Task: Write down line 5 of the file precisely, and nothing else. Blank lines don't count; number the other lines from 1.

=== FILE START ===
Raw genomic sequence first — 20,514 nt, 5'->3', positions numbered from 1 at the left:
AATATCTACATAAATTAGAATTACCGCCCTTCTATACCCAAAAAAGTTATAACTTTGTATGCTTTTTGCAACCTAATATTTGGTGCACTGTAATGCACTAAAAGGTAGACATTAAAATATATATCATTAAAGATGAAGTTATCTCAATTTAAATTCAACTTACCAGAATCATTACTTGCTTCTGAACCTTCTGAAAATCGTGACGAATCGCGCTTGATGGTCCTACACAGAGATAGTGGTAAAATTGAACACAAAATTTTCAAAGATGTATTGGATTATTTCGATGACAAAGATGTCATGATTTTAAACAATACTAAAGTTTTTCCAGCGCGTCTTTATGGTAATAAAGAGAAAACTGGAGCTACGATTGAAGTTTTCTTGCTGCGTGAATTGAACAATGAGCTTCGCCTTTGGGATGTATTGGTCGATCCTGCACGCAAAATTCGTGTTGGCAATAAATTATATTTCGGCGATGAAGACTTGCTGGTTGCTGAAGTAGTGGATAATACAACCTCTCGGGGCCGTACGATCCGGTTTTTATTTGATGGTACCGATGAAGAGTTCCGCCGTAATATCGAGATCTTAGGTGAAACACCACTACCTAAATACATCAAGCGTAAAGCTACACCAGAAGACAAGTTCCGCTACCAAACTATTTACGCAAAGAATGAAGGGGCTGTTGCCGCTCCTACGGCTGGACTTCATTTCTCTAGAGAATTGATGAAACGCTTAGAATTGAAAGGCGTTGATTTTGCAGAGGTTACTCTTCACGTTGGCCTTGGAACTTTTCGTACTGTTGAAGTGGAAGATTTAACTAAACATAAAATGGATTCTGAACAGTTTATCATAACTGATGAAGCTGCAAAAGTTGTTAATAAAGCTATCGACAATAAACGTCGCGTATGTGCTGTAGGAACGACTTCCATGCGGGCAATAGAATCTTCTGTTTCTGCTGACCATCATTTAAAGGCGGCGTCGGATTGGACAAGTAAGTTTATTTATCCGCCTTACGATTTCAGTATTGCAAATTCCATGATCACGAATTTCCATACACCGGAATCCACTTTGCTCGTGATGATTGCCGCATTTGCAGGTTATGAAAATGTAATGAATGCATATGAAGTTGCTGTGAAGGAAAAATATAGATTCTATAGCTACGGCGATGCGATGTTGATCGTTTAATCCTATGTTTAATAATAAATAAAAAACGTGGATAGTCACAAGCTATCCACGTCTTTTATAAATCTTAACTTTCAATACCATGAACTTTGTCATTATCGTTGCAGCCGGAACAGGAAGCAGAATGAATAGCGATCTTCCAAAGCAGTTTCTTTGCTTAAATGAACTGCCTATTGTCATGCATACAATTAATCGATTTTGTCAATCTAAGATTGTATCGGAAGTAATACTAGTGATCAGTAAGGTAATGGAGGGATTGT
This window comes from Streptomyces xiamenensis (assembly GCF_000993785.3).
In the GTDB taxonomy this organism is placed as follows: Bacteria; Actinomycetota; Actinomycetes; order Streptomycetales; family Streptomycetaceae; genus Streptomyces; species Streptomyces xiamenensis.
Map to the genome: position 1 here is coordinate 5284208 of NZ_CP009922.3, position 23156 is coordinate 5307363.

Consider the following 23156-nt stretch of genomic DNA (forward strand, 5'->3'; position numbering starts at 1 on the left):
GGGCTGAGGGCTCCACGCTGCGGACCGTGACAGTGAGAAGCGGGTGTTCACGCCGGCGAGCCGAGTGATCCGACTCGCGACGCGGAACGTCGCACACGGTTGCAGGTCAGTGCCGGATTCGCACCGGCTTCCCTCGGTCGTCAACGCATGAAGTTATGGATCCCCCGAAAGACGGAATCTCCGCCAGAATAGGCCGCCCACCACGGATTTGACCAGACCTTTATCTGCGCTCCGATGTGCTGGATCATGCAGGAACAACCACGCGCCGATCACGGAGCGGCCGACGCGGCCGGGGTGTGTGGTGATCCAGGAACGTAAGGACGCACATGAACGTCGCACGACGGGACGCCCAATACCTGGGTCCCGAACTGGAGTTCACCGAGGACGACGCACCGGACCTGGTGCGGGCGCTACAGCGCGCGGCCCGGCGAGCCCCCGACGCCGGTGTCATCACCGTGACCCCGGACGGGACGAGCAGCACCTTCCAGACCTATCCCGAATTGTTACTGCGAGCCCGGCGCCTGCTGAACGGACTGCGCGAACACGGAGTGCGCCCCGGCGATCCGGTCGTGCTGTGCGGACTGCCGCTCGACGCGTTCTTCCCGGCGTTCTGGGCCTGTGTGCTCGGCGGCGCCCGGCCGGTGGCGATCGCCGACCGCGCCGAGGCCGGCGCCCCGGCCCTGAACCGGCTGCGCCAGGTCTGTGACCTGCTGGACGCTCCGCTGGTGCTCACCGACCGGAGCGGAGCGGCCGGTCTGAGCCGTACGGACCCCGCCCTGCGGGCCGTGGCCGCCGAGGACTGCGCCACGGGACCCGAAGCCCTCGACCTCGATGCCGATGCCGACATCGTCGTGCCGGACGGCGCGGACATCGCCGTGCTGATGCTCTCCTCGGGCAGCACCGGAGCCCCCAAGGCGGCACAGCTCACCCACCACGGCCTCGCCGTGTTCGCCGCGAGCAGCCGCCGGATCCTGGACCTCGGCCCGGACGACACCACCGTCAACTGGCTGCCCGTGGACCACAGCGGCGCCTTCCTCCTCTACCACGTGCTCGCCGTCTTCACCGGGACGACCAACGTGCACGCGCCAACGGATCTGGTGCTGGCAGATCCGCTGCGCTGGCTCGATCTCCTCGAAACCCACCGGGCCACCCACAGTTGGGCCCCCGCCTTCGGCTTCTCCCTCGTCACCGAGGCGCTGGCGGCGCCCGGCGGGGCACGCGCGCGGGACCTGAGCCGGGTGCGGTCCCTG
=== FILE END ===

Map to the genome: position 1 here is coordinate 5284208 of NZ_CP009922.3, position 23156 is coordinate 5307363.